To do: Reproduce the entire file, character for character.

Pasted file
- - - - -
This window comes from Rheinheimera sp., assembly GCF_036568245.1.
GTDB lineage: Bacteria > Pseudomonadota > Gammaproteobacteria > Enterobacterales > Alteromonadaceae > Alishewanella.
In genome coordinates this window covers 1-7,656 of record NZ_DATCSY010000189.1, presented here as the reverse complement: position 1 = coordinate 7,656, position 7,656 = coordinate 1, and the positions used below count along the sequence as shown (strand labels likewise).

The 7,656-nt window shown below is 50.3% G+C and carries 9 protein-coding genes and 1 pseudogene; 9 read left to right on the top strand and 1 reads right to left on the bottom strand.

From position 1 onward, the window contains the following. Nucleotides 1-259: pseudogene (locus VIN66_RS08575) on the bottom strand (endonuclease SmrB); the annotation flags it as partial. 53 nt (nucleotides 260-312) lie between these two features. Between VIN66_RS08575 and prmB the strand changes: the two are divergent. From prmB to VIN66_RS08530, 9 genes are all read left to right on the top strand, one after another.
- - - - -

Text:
This window comes from Rheinheimera sp., assembly GCF_036568245.1.
GTDB lineage: Bacteria > Pseudomonadota > Gammaproteobacteria > Enterobacterales > Alteromonadaceae > Alishewanella.
In genome coordinates this window covers 1-7,656 of record NZ_DATCSY010000189.1, presented here as the reverse complement: position 1 = coordinate 7,656, position 7,656 = coordinate 1, and the positions used below count along the sequence as shown (strand labels likewise).

The 7,656-nt window shown below is 50.3% G+C and carries 9 protein-coding genes and 1 pseudogene; 9 read left to right on the top strand and 1 reads right to left on the bottom strand.

From position 1 onward, the window contains the following. Nucleotides 1-259: pseudogene (locus VIN66_RS08575) on the bottom strand (endonuclease SmrB); the annotation flags it as partial. 53 nt (nucleotides 260-312) lie between these two features. Between VIN66_RS08575 and prmB the strand changes: the two are divergent. From prmB to VIN66_RS08530, 9 genes are all read left to right on the top strand, one after another.